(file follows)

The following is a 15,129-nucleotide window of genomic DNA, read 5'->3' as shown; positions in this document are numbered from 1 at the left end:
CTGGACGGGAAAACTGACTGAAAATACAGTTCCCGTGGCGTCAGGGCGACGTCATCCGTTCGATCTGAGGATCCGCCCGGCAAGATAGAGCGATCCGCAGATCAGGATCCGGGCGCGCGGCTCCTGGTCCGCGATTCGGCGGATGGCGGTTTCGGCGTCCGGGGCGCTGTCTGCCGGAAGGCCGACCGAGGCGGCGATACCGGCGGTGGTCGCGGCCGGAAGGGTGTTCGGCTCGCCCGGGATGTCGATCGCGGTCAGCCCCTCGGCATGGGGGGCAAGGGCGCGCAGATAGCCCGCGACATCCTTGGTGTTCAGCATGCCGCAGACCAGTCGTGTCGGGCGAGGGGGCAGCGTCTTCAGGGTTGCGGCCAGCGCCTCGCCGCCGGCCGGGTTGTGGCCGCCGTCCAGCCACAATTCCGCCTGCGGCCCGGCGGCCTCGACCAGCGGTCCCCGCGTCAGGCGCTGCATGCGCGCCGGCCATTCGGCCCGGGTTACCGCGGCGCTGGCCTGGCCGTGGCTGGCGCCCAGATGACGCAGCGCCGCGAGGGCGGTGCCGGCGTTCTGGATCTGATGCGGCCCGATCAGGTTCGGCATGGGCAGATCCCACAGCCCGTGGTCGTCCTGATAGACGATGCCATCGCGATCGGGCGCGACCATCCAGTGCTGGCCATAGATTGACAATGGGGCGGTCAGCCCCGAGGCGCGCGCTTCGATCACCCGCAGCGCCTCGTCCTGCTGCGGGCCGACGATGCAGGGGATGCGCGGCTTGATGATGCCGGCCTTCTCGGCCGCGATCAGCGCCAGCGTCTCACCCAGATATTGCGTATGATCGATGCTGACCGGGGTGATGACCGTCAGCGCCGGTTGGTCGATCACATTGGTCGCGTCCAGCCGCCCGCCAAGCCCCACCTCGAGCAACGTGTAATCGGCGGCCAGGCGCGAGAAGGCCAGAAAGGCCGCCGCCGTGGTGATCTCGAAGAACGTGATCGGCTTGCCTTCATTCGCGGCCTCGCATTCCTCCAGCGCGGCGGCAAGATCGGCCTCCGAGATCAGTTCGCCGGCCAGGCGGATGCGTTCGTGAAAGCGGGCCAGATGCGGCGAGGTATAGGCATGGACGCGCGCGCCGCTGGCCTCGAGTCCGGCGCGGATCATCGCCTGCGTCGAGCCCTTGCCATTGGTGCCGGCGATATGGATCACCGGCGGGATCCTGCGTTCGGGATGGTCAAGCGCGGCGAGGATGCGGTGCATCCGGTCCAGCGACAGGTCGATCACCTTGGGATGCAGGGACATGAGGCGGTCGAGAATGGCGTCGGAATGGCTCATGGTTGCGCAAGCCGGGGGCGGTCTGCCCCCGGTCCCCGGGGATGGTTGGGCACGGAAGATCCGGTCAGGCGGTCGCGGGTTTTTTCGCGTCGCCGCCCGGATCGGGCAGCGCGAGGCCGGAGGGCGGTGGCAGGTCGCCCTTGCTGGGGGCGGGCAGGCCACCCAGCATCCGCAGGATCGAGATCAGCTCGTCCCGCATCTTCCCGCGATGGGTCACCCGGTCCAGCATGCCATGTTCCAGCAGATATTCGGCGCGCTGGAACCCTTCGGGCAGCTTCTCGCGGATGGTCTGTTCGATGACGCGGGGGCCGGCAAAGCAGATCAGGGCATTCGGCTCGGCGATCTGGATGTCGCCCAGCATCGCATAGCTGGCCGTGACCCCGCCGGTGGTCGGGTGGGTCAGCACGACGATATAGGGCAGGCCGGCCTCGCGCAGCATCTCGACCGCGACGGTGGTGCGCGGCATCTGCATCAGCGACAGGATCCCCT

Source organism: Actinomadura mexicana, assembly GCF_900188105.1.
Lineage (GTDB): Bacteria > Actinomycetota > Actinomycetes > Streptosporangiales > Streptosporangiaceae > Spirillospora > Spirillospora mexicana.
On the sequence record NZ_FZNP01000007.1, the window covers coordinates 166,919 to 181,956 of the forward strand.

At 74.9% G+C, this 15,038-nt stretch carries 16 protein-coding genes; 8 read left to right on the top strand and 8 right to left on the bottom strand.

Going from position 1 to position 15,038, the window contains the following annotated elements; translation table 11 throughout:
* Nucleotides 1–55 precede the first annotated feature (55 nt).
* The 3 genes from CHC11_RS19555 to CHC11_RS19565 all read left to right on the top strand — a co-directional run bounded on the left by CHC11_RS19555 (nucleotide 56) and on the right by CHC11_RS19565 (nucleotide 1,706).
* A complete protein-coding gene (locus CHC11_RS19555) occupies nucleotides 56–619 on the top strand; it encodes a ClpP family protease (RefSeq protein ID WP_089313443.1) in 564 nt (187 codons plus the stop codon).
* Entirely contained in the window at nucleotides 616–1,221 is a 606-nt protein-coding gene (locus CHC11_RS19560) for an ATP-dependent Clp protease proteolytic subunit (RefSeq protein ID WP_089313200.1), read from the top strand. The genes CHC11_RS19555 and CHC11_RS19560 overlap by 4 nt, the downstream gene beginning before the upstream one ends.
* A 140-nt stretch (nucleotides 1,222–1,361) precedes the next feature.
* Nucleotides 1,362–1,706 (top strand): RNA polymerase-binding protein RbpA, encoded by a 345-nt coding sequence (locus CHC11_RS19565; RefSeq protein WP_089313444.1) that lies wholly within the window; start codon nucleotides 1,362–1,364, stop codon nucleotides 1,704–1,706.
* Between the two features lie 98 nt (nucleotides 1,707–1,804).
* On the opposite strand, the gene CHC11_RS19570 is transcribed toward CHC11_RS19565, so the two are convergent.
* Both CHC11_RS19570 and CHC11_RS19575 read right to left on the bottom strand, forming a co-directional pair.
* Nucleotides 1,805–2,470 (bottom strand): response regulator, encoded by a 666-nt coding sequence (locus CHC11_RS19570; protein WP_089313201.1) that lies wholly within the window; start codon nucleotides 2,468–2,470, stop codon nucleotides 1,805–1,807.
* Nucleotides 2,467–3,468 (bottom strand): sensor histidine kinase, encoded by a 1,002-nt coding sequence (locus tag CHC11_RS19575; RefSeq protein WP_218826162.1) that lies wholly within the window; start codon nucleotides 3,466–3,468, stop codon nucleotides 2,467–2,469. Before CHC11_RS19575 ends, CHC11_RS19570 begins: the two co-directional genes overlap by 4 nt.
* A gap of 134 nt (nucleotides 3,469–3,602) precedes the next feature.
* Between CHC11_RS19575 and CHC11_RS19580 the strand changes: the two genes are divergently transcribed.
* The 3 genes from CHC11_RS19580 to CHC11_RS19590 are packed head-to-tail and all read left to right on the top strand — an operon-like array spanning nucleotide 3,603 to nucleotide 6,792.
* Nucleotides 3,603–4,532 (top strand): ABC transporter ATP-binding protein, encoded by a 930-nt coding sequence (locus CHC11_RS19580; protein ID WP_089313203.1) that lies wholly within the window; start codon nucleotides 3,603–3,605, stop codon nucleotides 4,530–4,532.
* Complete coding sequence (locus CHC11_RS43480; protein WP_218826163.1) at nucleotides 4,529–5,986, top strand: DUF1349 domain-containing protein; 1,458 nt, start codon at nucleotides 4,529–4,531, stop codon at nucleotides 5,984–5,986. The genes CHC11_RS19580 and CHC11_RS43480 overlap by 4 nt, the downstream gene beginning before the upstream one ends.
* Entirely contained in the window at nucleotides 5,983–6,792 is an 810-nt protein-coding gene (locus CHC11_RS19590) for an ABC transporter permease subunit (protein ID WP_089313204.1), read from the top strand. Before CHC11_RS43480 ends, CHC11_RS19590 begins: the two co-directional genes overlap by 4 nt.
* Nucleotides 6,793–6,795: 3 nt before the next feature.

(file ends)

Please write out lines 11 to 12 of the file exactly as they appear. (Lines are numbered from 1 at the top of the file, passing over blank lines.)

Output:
* Entirely contained in the window at nucleotides 616–1,221 is a 606-nt protein-coding gene (locus CHC11_RS19560) for an ATP-dependent Clp protease proteolytic subunit (RefSeq protein ID WP_089313200.1), read from the top strand. The genes CHC11_RS19555 and CHC11_RS19560 overlap by 4 nt, the downstream gene beginning before the upstream one ends.
* A 140-nt stretch (nucleotides 1,222–1,361) precedes the next feature.